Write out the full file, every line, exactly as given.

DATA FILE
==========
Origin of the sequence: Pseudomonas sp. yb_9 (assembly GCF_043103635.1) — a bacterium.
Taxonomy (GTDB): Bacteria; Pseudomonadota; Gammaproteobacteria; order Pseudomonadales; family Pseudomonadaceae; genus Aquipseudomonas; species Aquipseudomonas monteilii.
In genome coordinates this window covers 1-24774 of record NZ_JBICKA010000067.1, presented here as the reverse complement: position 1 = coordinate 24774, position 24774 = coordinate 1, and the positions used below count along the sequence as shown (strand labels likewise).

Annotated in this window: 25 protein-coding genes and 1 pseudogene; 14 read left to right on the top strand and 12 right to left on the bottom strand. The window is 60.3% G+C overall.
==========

Origin of the sequence: Pseudomonas sp. yb_9 (assembly GCF_043103635.1) — a bacterium.
Taxonomy (GTDB): Bacteria; Pseudomonadota; Gammaproteobacteria; order Pseudomonadales; family Pseudomonadaceae; genus Aquipseudomonas; species Aquipseudomonas monteilii.
In genome coordinates this window covers 1-24774 of record NZ_JBICKA010000067.1, presented here as the reverse complement: position 1 = coordinate 24774, position 24774 = coordinate 1, and the positions used below count along the sequence as shown (strand labels likewise).

Annotated in this window: 25 protein-coding genes and 1 pseudogene; 14 read left to right on the top strand and 12 right to left on the bottom strand. The window is 60.3% G+C overall.